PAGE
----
June 28, 2018: Medical Humanities
Iara Meili, Eva Heim, Andreas Maercker
The metaphorical concepts resilience and post-traumatic growth (PTG) reflect the contemporary Western understanding of overcoming highly challenging life events. However, it is known that across different cultures, a broad range of metaphorical idioms for describing adaptive responses to severe adversity exists. This study aimed to explore and contrast two distinct cultural groups' culturally shared metaphors for overcoming severe adversities. Fieldwork was conducted in two rural communities: an indigenous Brazilian community that has experienced severe collective adversity and a mountain village in Switzerland that has survived a natural disaster...
June 28, 2018: Medical Humanities
Lindsay-Ann Coyle, Sarah Atkinson
The paper contributes to contemporary understandings of vulnerability by expanding their scope with an understanding of vulnerability as generated through institutionalised practices. The argument draws on experiential accounts of navigating the practices of diagnosis by people living with multiple conditions of ill-health and disability. Vulnerability as a concept is used widely across different domains and conveys a multitude of meanings. Contemporary biomedicine, and its associated health systems and services, understands vulnerability mostly as inherent to particular physical and mental bodily conditions that put people at risk of ill-health or emotionally fragility...
June 27, 2018: Medical Humanities
Jay Baruch, Stacey Springs
The opioid crisis poses challenges to patients who come to the emergency department (ED) in pain and the clinicians who have a duty to offer relief. In search of help, patients often find suspicion. But clinicians have reasons to be concerned about feeding addiction and its lethal consequences. This article discusses the narrative challenges facing many clinicians in the ED tasked with caring for complex patients in pain. It will discuss the many ways our brains are influenced by story, and how this susceptibility is often beyond our grasp...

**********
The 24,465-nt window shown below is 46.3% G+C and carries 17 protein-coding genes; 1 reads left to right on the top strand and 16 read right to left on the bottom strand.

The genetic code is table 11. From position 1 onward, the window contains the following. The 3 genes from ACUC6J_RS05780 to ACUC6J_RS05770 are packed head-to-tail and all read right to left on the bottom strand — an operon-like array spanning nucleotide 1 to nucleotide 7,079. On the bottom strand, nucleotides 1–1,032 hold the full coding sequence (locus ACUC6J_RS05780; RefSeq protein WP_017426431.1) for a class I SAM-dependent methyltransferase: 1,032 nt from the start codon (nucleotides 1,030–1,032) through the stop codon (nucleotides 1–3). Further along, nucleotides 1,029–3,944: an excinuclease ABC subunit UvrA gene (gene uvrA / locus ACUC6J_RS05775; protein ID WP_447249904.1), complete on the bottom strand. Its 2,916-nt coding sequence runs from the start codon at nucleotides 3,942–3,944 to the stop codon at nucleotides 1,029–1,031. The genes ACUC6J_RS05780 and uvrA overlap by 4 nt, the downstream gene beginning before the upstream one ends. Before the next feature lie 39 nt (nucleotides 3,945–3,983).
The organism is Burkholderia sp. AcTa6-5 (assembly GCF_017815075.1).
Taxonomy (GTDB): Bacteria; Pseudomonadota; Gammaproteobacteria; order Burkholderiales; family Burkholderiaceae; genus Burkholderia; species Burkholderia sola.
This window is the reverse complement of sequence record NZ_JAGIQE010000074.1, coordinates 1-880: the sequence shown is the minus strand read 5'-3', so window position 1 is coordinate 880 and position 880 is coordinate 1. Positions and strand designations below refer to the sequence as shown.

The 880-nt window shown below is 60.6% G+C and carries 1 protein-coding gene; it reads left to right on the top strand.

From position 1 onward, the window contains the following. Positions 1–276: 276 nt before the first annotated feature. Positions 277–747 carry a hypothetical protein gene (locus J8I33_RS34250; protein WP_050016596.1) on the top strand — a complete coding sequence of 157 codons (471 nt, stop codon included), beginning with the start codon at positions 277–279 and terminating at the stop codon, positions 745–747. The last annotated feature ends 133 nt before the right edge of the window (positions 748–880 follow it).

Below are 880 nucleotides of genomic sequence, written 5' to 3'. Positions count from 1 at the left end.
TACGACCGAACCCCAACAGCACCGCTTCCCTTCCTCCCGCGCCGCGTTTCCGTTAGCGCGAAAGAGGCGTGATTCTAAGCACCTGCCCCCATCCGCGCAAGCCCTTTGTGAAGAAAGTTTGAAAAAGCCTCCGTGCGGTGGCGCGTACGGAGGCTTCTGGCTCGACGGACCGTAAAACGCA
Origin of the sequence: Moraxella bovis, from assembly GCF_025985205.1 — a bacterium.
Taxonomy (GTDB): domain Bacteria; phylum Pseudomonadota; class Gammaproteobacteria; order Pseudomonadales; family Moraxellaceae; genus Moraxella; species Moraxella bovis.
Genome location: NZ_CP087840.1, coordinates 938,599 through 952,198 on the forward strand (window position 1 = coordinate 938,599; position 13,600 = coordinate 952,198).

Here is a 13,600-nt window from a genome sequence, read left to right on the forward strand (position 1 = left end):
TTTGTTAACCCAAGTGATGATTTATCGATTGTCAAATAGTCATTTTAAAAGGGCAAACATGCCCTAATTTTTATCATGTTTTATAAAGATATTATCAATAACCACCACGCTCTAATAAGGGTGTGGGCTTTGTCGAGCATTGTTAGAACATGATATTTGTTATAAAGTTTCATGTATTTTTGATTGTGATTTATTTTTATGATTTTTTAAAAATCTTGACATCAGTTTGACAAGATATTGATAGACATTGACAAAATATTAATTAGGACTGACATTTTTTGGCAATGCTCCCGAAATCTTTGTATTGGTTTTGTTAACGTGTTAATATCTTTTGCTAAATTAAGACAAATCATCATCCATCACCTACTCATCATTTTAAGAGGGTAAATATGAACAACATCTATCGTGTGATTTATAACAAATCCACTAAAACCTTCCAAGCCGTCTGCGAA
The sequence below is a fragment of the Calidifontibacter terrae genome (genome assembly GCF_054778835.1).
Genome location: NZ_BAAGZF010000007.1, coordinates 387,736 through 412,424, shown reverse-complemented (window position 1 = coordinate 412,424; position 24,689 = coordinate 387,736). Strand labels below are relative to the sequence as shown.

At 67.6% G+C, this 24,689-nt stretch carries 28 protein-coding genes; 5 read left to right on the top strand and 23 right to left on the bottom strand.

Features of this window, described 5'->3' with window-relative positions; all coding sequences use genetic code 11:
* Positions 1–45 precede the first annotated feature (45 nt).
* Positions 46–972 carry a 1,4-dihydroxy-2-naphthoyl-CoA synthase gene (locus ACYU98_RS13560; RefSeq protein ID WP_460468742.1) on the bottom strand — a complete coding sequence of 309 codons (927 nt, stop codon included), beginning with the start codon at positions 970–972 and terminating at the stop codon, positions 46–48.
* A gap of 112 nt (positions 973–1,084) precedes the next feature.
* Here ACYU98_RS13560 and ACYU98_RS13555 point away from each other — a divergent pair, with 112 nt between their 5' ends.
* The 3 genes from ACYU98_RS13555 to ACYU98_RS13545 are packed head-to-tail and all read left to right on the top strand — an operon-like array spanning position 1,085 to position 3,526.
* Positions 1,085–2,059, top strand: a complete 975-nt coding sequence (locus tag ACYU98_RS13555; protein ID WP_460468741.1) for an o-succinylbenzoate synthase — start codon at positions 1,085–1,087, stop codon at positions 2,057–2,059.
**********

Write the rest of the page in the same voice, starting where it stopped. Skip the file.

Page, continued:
June 26, 2018: Medical Humanities
Iliya Gutin
Biomedical research has a long and complicated history as a tool of oppression, exemplary of the racial science used to legitimise and maintain racial hierarchies in the USA and abroad. While the explicit racism and racial inferiority supported by this research has dissipated and modern methods of inquiry have increased in sophistication and rigor, contemporary biomedical research continues to essentialise race by distilling racial differences and disparities in health to an underlying, biogenetic source. Focusing on the persistence of essentialism in an era of genomic medicine, this paper examines the deep social origins and social implications of the essentialist viewpoint in biomedicine and how it relates to the broader construction of social and scientific knowledge...
June 25, 2018: Medical Humanities
Lisa J Mullen
Nineteen Eighty-Four (1949), George Orwell's political satire on state surveillance and mind control, was written between 1946 and 1948, at a time when new thinking in forensic psychiatry coincided with scientific breakthroughs in neurology to bring questions of criminality, psychotherapy and mental health to the forefront of the popular imagination. This paper examines how Nineteen Eighty-Four inverts psychiatric paradigms in order to diagnose what Orwell sees as the madness of totalitarian regimes. It then goes on to place the novel's dystopian vision of total surveillance and mind control in the context of the neurological research and brain scanning techniques of the mid-20th century...
June 25, 2018: Medical Humanities
Tina Sideris
This paper tells the story of one man's experience of terrifying hallucinations and nightmares in an intensive care unit (ICU), drawing attention to the reality that intensive care treatment induces emotional suffering severe enough to be identified as post-traumatic stress disorder (PTSD). A body of international research, confirmed by South African studies, links life-saving critical care to symptoms which qualify for secondary psychiatric diagnosis including of post-traumatic stress. Risk factors include pre-ICU comorbid psychopathology...
June 20, 2018: Medical Humanities
Deborah Padfield, Helen Omand, Elena Semino, Amanda C de C Williams, Joanna M Zakrzewska